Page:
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Coaches Blog

Sam's Blog is a bi-weekly addition to the US Youth Soccer Blog. Sam Snow is the Coaching Director for US Youth Soccer.

 

Player Development - General Tactics

Sam Snow

I encourage all coaches to take advantage of the free documents and newsletters on the US Youth Soccer website. Here then is an excerpt from the US Youth Soccer Player Development Model – Spatial Awareness.

Tactics in General

Tactics may be defined as the art of planned and rational play, adjusted to meet game situations in the best way possible. Tactical awareness, to some extent, is a matter of talent (mental and physical); it can be developed to a considerable degree by suitable activities, coaching and age appropriate training.

A player’s tactical ability and experience can be judged by the extent to which the player can use both practical and theoretical knowledge in match play. Tactical experience is relative to age, individual characteristics and the soccer environment in which a player grows.

As players grow through the zones in the player development pyramid they internalize game concepts. Understanding soccer has a lot to do with recognizing and using space on the field, whether attacking or defending. Tactical examples are given throughout the document of how players can learn to utilize space on the field. Using space on the field requires intelligent movement and positioning. It is said that 98% of the game at the top level is spent without the ball -- various ‘locomotor’ movements, etc. Off-the-ball movement is at the heart of quality soccer.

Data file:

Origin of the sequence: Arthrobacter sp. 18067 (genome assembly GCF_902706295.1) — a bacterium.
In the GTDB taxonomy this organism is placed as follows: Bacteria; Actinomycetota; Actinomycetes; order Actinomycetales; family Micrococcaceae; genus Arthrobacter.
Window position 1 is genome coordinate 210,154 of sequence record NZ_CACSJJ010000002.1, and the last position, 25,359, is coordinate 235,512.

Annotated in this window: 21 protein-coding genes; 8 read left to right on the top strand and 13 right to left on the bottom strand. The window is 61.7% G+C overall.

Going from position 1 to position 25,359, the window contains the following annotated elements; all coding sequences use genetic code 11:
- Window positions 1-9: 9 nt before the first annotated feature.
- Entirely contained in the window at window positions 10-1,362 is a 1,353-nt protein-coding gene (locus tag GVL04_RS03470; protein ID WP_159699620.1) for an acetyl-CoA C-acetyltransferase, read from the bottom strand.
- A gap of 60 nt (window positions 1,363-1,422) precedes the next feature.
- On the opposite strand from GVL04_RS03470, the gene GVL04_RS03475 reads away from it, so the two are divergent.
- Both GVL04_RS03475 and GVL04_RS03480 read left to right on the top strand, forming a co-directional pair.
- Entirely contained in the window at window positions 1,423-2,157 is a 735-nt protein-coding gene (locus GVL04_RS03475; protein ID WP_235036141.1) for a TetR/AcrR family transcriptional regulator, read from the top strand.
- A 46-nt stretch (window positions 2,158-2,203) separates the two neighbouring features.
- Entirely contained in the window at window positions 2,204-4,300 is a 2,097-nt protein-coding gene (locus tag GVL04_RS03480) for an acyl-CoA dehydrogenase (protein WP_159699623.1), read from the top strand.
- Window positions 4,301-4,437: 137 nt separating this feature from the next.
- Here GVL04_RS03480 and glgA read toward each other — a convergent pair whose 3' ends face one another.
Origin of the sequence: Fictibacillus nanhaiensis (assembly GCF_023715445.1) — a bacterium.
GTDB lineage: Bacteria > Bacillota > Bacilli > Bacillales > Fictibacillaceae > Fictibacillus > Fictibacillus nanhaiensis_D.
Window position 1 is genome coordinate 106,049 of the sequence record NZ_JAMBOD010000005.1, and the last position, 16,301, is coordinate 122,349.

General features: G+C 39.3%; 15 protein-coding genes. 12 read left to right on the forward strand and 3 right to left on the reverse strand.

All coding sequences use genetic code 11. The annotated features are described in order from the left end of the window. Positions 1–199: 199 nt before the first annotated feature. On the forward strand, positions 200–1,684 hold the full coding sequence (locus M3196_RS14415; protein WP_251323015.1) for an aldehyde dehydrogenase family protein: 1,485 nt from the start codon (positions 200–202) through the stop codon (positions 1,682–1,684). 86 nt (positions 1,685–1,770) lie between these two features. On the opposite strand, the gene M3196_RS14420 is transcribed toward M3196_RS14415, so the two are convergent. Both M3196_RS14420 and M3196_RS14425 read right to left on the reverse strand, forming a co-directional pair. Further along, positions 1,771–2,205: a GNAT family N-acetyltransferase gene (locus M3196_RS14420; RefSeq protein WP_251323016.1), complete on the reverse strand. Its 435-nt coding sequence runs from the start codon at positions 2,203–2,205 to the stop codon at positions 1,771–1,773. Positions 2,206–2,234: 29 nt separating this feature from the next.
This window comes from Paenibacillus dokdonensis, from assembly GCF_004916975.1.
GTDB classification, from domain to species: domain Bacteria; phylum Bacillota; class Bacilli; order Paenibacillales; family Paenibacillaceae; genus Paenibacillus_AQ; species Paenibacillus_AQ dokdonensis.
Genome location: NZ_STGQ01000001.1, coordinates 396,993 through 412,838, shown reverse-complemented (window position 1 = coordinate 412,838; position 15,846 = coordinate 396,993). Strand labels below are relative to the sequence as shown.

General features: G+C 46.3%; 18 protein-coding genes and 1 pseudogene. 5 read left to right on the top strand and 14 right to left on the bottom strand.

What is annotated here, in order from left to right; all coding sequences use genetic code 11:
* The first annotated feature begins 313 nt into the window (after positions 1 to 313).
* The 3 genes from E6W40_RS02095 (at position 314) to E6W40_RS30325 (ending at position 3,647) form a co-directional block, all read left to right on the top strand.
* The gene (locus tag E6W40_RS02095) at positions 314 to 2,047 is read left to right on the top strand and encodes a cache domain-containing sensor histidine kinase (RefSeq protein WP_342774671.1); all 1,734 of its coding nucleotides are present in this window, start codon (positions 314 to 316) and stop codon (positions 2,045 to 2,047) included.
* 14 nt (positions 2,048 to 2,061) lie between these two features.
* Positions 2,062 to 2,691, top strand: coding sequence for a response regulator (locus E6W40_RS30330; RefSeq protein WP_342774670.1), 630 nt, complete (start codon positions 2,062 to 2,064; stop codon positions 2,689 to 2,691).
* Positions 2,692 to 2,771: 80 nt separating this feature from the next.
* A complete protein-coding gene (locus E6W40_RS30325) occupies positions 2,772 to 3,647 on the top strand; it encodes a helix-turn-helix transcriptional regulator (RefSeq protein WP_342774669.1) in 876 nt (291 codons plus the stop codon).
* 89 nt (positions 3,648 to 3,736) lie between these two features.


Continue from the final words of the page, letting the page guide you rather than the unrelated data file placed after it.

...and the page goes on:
Soccer players need to learn when to run and when to not run. There are times when it is tactically correct to not run. They also need to learn at what angle to run. Far too many American players run constantly in straight lines on the field. Coaches must teach players when to make straight runs and when to make diagonal, square and bent runs. Of course these runs could be forward or backward on offense or defense.

Players must also learn about the timing of runs, when to start and when to stop. With a novice player most off-the-ball runs start too early so the player is marked up once he or she arrives in the space where he or she hopes to meet the ball. Directly incorporated to the timing of runs is the pace of the run. Recovery runs on defense are probably going to be all out. Tracking runs on defense will have to match the pace of the opponent being marked. Many, but not all, attacking runs without the ball will start off slow or at a moderate pace and then accelerate at the last moment darting past an opponent to meet the pass.

Two factors must evolve for youth players to intentionally use off-the-ball runs. Psychosocially they must grow out of the ego-centric phase. Additionally, they must mature in their ability to estimate distance and angle. Over time, these factors improve with players thus leading to the possibility of meaningful off-the-ball runs.

You can download the full document here: http://www.usyouthsoccer.org/us_youth_soccer_releases_spatial_awareness_coaching_guide/

 

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